Researchers have recently demonstrated that raised levels of neuroregulin-1 in parts of the brain can reduce the build up of amyloid plaque and improve measures of memory in a mouse lineage engineered to reproduce the features of Alzheimer's disease. This is one of a range of methods that have shown improvements of one kind or another in a mouse model of Alzheimer's disease, and so far most have not exhibited useful results in human studies, or otherwise failed to make it much further along the path to the clinic. The degree to which particular models steer research in a useful direction is a legitimate question: Alzheimer's research is a field in which a great deal of debate, theorizing, and second guessing takes place precisely because meaningful results have yet to emerge from many years of large-scale investment. Given the history it is entirely appropriate to take a wait and see approach to this sort of thing. The reason I point out this research rather than any other is because it involves neuregulin-1.
If you wander the literature, or even just look back in the Fight Aging! archives, you'll find neuregulin-1 showing up in all sorts of interesting lines of research. Levels of neuregulin-1 are high in long-lived naked mole-rats and appear to vary by longevity in various rodent species. Increased neuregulin-1 in the heart has been shown to spur usually active regeneration, and bear in mind that the heart is an organ that normally regenerates poorly following damage in mammalian species. There are clinical trials at various stages for the use of neuregulin in heart failure patients. Higher levels of neuregulin-1 appear to slow kidney damage and might help with nerve repair as well. There are also lines of research that connect neuregulin-1 with exercise levels, making it yet another candidate for one of the myriad ways in which exercise produces health benefits, and others that link neuregulin-1 and related proteins with the exceptional regenerative capacity of species like salamanders and zebrafish. All in all this protein is something of a nexus for numerous distinct areas of research into regeneration and the effects of aging. That said, given all the other information, it is still perhaps a little surprising from an outside observer's perspective to find it reducing levels of amyloid - it doesn't quite follow the theme established above.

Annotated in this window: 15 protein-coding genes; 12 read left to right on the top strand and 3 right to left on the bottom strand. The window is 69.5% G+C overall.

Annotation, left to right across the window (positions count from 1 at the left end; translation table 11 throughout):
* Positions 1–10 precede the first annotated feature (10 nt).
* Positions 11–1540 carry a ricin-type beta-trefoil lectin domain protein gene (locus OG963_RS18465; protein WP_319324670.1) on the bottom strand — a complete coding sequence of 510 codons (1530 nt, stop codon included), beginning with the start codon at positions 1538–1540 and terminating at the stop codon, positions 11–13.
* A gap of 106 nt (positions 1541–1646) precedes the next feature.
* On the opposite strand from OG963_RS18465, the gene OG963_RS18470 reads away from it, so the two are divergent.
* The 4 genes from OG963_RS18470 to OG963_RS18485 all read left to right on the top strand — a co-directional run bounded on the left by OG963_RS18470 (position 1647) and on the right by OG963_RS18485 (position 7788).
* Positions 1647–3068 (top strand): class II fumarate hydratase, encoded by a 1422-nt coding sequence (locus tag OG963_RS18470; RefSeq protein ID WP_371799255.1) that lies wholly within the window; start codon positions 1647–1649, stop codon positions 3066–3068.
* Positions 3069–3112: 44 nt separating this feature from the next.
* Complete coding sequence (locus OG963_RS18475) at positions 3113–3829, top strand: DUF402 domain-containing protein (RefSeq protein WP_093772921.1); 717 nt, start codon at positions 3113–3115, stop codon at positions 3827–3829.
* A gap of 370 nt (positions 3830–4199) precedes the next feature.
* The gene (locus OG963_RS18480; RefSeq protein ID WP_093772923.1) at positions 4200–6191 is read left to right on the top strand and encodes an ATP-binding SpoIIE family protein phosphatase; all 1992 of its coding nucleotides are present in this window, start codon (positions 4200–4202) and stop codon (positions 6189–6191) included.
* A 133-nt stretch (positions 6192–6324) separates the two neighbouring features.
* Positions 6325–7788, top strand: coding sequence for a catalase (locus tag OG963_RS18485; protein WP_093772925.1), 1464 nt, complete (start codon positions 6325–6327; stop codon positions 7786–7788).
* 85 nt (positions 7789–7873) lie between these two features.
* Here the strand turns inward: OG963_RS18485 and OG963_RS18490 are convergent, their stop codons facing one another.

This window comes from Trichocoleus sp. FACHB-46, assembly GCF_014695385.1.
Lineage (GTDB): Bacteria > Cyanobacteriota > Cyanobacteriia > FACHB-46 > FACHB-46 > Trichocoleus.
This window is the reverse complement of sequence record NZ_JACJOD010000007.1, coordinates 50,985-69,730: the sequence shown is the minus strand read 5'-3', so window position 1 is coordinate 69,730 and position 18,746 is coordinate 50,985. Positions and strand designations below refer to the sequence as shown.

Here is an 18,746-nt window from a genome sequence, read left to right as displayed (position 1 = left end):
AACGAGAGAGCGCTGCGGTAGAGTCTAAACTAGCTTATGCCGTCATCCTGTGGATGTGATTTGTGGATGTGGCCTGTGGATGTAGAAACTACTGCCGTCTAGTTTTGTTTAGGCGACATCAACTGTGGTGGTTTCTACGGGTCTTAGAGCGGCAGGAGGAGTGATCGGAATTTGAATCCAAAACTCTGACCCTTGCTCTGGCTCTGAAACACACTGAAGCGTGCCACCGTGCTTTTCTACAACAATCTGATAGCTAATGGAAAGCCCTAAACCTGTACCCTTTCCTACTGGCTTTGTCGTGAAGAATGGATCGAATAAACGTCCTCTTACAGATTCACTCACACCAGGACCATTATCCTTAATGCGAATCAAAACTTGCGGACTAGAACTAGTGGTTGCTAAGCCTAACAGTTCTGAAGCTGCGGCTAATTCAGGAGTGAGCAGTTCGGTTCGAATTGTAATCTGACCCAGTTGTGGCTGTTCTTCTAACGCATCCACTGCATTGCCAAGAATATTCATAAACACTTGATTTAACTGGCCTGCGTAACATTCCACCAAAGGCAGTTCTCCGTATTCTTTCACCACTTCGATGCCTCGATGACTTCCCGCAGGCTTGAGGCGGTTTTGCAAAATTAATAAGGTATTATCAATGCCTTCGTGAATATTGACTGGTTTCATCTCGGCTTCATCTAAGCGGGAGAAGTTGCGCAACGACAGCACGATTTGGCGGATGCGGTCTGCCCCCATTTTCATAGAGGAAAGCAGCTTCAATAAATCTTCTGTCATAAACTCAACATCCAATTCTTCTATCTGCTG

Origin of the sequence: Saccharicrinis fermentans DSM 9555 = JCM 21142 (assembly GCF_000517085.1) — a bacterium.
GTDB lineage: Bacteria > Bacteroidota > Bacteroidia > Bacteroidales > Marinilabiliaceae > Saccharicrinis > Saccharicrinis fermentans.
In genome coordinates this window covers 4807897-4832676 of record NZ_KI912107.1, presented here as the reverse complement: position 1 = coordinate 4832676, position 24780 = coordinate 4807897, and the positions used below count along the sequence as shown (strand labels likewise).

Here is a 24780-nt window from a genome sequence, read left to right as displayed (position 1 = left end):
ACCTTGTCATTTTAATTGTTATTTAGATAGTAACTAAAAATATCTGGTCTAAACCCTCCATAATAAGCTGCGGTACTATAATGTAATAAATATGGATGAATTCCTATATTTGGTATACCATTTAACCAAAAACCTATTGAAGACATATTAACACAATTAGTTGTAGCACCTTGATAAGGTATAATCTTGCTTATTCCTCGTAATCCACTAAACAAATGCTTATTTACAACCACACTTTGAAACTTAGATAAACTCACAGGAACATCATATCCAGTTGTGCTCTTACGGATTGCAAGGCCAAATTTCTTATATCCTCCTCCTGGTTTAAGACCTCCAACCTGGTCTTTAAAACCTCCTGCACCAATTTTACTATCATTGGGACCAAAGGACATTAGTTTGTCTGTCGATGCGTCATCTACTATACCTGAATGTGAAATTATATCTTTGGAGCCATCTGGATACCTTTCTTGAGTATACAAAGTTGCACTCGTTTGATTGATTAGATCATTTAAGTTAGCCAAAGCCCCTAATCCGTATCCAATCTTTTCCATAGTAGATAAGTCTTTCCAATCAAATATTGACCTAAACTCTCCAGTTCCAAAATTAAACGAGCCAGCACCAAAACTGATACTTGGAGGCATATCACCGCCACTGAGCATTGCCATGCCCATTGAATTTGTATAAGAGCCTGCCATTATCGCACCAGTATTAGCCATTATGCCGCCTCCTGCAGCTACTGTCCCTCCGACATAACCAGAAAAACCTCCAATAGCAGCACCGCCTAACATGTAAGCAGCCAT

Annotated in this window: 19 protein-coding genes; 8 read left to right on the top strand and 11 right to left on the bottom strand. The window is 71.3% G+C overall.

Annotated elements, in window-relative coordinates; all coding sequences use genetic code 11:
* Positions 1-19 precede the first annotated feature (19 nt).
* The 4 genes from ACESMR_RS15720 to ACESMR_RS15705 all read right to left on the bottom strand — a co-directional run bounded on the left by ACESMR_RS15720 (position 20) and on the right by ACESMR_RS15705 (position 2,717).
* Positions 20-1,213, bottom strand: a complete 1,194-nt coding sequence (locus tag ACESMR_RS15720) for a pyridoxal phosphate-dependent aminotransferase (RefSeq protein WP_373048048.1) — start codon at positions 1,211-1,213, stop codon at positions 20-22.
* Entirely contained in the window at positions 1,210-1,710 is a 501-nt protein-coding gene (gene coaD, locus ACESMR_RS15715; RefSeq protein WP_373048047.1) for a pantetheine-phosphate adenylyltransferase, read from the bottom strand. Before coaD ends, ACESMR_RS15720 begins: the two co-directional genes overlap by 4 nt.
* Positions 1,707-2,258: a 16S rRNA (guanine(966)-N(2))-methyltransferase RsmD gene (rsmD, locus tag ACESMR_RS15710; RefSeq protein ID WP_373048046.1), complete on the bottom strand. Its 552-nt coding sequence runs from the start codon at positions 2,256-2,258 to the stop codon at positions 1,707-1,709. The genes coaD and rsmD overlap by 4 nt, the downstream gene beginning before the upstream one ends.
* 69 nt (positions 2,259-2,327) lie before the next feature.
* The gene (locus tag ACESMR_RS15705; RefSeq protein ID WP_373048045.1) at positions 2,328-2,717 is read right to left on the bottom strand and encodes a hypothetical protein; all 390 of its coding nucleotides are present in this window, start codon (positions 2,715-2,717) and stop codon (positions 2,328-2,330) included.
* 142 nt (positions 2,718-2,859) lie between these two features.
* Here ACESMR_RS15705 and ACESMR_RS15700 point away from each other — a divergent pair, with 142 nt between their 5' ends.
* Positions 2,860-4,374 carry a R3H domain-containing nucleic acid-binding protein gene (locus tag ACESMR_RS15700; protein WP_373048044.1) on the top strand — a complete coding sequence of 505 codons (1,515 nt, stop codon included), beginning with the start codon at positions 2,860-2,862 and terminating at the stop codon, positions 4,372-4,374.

Boosting levels of a specific protein in the brain alleviates hallmark features of Alzheimer's disease in a mouse model of the disorder. The protein, called neuregulin-1, has many forms and functions across the brain and is already a potential target for brain disorders such as Parkinson's disease, amyotrophic lateral sclerosis and schizophrenia. Previously, researchers have shown that treating cells with neuregulin-1, for example, dampens levels of amyloid precursor protein, a molecule that generates amyloid beta, which aggregate and form plaques in the brains of Alzheimer's patients. Other studies suggest that neuregulin-1 could protect neurons from damage caused by blockage of blood flow.
In the new study, researchers tested this idea in a mouse model of Alzheimer's disease by raising the levels of one of two forms of neuregulin-1 in the hippocampus, an area of the brain responsible for learning and memory. Both forms of the protein seemed to improve performance on a test of spatial memory in the models. What's more, the levels of cellular markers of disease - including the levels of amyloid beta and plaques - were noticeably lower in mice with more neuregulin-1 compared to controls. The group's experiments suggest that neuregulin-1 breaks up plaques by raising levels of an enzyme called neprilysin, shown to degrade amyloid-beta. But that is probably not the only route through which neuregulin-1 confers its benefits, and the group is exploring other possible mechanisms - such as whether the protein improves signaling between neurons, which is impaired in Alzheimer's.
A neuregulin-1 treatment is not available on the market, though it is being explored in clinical trials as a potential treatment for chronic heart failure and Parkinson's disease. One advantage of neuregulin-1 as a potential drug is that it can cross the blood brain barrier, which means that it could be administered relatively noninvasively even though the efficiency is not clear. On the other hand, other research suggests too much of the protein impairs brain function. The team has come up with a small molecule that can raise levels of existing neuregulin-1 (rather than administering it directly) and are testing it in cells. This alternative therapy could be a better way to prevent plaques from forming because small molecules more readily cross the blood brain barrier.
Several lines of evidence suggest that neuregulin 1 (NRG1) signaling may influence cognitive function and neuropathology in Alzheimer's disease (AD). To test this possibility, full-length type I or type III NRG1 was overexpressed via lentiviral vectors in the hippocampus of line 41 AD mouse. Both type I and type III NRG1 improves deficits in the Morris water-maze behavioral task. Neuropathology was also significantly ameliorated. Decreased expression of the neuronal marker MAP2 and synaptic markers PSD95 and synaptophysin in AD mice was significantly reversed. Levels of Aβ peptides and plaques were markedly reduced. Furthermore, we showed that soluble ectodomains of both type I and type III NRG1 significantly increased expression of Aβ-degrading enzyme neprilysin (NEP) in primary neuronal cultures. Consistent with this finding, immunoreactivity of NEP was increased in the hippocampus of AD mice. These results suggest that NRG1 provides beneficial effects in candidate neuropathologic substrates of AD and, therefore, is a potential target for the treatment of AD.